January 7, 2020 Wildfire Prevention-Edison

Tuesday, January 7, 2020

Open Board of Directors Meeting

Norton Regional Event Center
1601 E. Third St., Suite 138
San Bernardino, CA 92408



Present:   Deborah Barmack, Peter Barmack, Ann Bryan, Mike Burrows, Mark Cloud, Ken Coate, Kevin Dyerly, Louis Goodwin, Mark Kaenel, Lowell King, Pam Langford, Bill Lemann, P.T. McEwen, John Mirau, Dan Murphy, Keven Porter, Catherine Pritchett, Larry Pyle, Brian Reider, Michael Rivera, Kristine Scott, Pete Van Helden, Steve von Rajcs and Frank Zabaleta.

Guests:  Dan Little and Frank Reyes.

Announcements: 1) The Eastgate project was cleared by the FAA on December 23 and the ground lease with Hillwood at a special SBIA public meeting on December 30, 2020.  Appreciation was expressed to Inland Action by SBIA and Hillwood for supporting this project.  2)  Doug Hedrick, General Manager, San Bernardino Valley Municipal Water district has retired. Heather Dyer will serve as his replacement.  3)  Please sign up for the Washington, D.C. trip as soon as possible.  4)  Carole Beswick and Ray Wolfe will receive awards from IEEP at their annual dinner on Thursday, January 16.  5) Committees were reminded that at the January 28 meeting written issue papers are due, issues will be presented, and the selection of priority issues will be decided.

M/S/P: Minutes from December 18, 2019.

Ken Coate introduced Chris Abel, Principal Manager of Government Relations, Southern California Edison (SCE).

Changes to California’s climate means that the traditional notion of a fire “season” no longer exists.  California’s wildfire problem is serious and worsening. Ten of the most destructive wildfires have happened since 2015, and almost a quarter of SCE’s service area is located in high fire risk areas.

SCE stated they are responding to the greatest societal challenge of our time—climate change and its impacts, including wildfires.  Clean energy and wildfire prevention and response go hand-in-hand.  SCE is creating a future where carbon-free resources power the economy.  Executing their long-term vision cannot happen without adapting business and helping communities prepare for the impacts of climate change.  Last year in California, almost two million acres burned and close to 100 lives were lost due to catastrophic wildfires exacerbated by climate change.

SCE crews have completed detailed ground-based inspections of 400,000-plus distribution and transmission structures in high fire risk areas in less than five months.  They deploy helicopters and drones equipped with infrared, ultraviolet, LiDAR and HD image scanning to perform aerial inspections of our facilities (poles, switches, circuits, relays, etc.).  Infrared, Corona scanning and high definition (HD) imagery are also utilized.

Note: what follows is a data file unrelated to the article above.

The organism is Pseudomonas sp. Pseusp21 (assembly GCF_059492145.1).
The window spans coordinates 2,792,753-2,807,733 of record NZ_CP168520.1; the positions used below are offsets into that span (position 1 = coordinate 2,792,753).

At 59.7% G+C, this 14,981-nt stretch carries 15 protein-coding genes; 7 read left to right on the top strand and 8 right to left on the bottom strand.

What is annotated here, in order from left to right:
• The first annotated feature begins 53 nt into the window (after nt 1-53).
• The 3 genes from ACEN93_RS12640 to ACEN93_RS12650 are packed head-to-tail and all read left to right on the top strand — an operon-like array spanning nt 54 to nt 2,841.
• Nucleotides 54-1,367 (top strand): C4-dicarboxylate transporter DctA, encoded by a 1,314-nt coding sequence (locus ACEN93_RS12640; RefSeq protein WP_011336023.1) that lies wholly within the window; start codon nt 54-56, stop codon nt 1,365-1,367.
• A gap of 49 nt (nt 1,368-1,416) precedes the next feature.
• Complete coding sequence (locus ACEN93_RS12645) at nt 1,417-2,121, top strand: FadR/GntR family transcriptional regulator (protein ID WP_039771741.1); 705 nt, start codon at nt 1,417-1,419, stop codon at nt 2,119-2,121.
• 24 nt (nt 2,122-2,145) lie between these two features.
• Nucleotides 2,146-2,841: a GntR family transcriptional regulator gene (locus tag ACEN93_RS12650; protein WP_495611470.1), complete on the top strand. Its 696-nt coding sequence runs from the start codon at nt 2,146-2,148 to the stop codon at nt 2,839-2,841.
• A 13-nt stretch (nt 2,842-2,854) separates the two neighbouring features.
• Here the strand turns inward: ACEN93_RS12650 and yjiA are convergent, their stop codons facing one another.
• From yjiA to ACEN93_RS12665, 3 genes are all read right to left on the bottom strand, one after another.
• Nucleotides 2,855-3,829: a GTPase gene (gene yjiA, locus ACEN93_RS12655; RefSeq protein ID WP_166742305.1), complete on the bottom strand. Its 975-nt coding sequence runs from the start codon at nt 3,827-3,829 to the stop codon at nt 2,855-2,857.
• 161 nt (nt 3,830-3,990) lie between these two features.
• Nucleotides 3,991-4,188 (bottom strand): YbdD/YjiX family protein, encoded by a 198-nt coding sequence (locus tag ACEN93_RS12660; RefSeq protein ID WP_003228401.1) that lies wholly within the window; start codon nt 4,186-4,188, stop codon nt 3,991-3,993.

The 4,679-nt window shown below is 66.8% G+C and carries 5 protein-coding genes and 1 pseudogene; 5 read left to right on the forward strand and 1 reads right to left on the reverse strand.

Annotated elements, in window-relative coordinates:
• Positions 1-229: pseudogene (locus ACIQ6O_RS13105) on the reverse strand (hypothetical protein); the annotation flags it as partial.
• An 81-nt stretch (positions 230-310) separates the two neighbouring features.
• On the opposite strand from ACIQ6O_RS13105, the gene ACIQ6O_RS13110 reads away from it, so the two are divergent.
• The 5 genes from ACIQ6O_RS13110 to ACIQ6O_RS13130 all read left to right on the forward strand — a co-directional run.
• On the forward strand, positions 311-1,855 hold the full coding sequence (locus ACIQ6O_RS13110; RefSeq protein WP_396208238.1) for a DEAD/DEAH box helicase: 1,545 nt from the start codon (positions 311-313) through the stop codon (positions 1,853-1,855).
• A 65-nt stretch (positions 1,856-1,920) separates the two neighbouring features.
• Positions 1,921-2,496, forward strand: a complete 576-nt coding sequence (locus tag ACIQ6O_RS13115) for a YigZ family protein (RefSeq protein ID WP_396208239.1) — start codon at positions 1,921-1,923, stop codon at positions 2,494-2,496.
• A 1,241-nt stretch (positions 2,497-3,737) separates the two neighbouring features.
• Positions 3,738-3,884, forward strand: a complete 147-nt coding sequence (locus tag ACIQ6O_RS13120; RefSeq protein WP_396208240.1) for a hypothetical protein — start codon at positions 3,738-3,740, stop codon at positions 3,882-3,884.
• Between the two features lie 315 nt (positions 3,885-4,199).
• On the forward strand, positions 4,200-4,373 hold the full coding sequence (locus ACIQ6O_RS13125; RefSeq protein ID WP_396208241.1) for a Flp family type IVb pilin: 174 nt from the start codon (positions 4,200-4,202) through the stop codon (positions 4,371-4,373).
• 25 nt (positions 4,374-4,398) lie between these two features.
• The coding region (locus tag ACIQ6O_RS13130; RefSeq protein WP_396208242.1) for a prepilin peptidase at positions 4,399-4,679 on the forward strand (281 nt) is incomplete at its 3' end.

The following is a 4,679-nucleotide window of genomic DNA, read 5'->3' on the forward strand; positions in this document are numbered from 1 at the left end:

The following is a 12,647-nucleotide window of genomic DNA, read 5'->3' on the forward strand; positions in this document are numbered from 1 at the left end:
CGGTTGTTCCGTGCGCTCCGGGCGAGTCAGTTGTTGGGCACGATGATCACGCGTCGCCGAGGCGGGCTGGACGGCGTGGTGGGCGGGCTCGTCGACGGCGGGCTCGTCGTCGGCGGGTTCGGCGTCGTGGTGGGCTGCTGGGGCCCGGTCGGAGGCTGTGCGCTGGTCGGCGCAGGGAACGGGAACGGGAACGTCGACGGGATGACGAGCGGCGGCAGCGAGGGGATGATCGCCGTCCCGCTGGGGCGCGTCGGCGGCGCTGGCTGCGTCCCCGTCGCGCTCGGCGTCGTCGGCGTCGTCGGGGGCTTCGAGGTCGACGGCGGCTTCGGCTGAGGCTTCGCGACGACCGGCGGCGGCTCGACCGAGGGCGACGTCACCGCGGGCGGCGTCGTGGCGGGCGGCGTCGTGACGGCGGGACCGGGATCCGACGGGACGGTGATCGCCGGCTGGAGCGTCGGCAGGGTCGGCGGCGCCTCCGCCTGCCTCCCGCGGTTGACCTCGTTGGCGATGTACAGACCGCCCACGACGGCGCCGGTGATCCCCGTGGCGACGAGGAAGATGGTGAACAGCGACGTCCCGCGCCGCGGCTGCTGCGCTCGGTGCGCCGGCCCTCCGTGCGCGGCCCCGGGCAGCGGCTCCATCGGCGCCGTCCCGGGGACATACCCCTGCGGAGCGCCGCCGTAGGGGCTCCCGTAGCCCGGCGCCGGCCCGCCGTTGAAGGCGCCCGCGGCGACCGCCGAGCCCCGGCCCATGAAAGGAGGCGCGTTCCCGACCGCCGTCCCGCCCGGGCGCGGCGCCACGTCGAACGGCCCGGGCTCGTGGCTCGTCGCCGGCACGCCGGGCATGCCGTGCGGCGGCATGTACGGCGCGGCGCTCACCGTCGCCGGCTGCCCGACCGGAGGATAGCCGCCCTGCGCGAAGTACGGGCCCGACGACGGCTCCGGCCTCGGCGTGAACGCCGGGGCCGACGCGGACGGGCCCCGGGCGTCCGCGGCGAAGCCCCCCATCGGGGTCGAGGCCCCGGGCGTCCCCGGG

SCE is expanding the application of LiDAR technology, an advanced laser surveying method, to enhance vegetation management in remote areas of our service territory. This technology allows them to more precisely and efficiently assess vegetation near power lines in difficult-to-access areas, further reducing fire risk. The expansion should enable them to more closely monitor hundreds of square miles of rugged high fire risk areas.

High-Tech Cameras help monitor potential wildfires in real time.  By 2020, SCE will install up to 160 cameras, providing 90% coverage of high fire risk areas.  These cameras will stream images on UC San Diego’s wildfire camera network.  SCE partners with UC San Diego and the University of Nevada, Reno to deploy all of the cameras in high fire risk areas.  The cameras are able to pan, tilt, zoom and perform 360-degree sweeps approximately every minute with 12 high-definition frames per sweep.  SCE’s Fire Management organization and public agencies can access the cameras around the clock to monitor wildfire activity. Members of the public can see the cameras in action on the web at www.alertwildfire.org.  Camera locations include: LA County near Malibu, Ventura County near Thousand Oaks, Riverside County near Corona and San Bernardino County near Lake Arrowhead.